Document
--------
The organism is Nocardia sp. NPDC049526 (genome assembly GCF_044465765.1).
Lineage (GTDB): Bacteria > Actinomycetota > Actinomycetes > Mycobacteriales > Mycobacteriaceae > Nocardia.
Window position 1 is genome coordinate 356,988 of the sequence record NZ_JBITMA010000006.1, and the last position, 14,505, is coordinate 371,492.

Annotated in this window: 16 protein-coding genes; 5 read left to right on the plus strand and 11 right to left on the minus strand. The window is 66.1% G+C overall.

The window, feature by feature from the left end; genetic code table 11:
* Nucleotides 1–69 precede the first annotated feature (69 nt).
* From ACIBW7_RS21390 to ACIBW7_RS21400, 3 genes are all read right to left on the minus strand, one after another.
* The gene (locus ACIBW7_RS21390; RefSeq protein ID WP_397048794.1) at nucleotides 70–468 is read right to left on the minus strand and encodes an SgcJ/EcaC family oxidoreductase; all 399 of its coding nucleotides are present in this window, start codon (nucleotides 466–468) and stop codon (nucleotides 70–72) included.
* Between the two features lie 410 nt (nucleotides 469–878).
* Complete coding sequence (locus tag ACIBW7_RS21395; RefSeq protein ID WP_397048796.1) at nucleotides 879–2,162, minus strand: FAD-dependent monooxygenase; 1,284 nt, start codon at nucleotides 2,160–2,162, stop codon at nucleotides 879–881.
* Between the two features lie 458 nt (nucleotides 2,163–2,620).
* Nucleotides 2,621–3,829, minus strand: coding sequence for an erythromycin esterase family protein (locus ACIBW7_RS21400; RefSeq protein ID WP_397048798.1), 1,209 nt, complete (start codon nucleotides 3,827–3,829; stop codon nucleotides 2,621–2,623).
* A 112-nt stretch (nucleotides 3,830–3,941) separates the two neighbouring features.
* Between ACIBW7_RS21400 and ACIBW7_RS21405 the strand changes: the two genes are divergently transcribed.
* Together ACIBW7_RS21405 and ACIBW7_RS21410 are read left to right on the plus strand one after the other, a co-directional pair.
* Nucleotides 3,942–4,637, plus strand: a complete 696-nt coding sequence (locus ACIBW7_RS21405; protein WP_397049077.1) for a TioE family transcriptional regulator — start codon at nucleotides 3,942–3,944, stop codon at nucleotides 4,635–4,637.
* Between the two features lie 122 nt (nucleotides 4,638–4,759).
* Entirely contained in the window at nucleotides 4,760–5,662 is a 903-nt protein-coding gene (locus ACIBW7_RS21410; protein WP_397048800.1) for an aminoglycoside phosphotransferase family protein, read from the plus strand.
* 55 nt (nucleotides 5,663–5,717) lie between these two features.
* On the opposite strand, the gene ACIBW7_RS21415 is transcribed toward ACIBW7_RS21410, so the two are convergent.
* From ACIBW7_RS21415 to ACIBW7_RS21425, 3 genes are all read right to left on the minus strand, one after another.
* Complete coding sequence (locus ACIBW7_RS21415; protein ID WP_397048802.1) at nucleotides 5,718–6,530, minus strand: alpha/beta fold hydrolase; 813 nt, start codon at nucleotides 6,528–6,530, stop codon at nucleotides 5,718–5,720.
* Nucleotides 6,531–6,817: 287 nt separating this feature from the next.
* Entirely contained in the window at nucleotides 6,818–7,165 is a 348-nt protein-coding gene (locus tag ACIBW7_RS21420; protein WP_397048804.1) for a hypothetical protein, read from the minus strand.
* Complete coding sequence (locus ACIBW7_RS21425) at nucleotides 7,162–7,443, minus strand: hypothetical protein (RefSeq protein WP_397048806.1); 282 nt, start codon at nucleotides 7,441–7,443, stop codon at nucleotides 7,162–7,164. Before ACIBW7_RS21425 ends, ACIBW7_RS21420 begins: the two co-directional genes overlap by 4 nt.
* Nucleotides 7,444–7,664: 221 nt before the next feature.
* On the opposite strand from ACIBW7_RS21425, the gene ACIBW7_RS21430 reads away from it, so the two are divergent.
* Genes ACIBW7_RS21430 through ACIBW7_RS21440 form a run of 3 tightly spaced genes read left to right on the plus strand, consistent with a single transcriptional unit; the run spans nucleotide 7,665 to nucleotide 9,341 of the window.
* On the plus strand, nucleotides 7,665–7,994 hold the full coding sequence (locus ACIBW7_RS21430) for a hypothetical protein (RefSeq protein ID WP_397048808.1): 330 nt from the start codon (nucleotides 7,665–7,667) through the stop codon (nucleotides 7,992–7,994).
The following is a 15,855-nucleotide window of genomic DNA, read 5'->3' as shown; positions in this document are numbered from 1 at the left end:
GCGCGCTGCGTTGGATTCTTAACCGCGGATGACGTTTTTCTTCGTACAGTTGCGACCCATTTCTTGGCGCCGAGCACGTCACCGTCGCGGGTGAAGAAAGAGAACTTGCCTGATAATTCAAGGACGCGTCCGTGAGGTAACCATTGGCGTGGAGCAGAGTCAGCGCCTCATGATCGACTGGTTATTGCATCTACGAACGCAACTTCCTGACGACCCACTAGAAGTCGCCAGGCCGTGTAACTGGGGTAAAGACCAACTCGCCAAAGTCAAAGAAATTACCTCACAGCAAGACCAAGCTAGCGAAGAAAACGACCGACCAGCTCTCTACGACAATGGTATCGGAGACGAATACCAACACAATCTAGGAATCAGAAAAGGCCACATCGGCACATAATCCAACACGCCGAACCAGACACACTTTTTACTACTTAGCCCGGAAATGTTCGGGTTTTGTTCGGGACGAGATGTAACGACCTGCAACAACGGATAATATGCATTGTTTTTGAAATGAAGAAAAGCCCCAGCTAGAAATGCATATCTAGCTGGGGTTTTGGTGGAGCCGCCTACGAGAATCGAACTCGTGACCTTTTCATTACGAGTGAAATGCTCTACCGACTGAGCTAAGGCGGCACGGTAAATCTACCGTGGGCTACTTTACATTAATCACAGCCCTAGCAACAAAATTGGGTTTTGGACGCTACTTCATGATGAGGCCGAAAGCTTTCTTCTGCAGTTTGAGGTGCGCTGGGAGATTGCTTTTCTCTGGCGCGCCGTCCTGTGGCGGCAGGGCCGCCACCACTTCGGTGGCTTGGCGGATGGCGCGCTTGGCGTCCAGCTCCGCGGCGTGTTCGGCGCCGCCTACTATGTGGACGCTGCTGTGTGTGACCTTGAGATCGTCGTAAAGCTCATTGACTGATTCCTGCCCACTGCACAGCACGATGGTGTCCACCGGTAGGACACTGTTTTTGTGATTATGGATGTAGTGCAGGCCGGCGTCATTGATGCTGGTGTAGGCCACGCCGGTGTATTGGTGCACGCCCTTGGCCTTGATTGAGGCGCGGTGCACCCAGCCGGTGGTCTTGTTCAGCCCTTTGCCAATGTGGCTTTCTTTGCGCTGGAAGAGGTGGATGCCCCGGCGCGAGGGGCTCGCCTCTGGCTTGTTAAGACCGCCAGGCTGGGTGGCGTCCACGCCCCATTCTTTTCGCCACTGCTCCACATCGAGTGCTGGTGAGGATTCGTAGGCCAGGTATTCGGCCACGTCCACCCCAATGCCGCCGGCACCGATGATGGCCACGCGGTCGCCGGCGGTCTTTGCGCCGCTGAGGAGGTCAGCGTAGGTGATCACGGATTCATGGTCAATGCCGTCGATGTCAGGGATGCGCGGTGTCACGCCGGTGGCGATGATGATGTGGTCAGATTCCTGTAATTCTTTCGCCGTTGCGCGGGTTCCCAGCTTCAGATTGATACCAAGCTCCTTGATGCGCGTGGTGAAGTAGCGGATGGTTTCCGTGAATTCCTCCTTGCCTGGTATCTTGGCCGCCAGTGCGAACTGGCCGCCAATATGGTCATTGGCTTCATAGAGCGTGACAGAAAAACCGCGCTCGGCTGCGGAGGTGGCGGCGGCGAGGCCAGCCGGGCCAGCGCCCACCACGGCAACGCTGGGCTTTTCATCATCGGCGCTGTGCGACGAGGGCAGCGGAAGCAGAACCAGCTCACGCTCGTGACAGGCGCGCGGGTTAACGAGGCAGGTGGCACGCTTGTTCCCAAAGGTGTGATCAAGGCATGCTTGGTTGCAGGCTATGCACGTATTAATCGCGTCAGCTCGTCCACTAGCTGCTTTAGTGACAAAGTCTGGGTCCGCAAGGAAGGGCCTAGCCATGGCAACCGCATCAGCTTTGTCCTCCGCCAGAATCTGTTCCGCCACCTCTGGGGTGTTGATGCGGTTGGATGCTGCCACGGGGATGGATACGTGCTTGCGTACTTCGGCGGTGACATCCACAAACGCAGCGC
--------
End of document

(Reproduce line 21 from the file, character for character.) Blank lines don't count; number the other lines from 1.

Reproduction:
* From ACIBW7_RS21415 to ACIBW7_RS21425, 3 genes are all read right to left on the minus strand, one after another.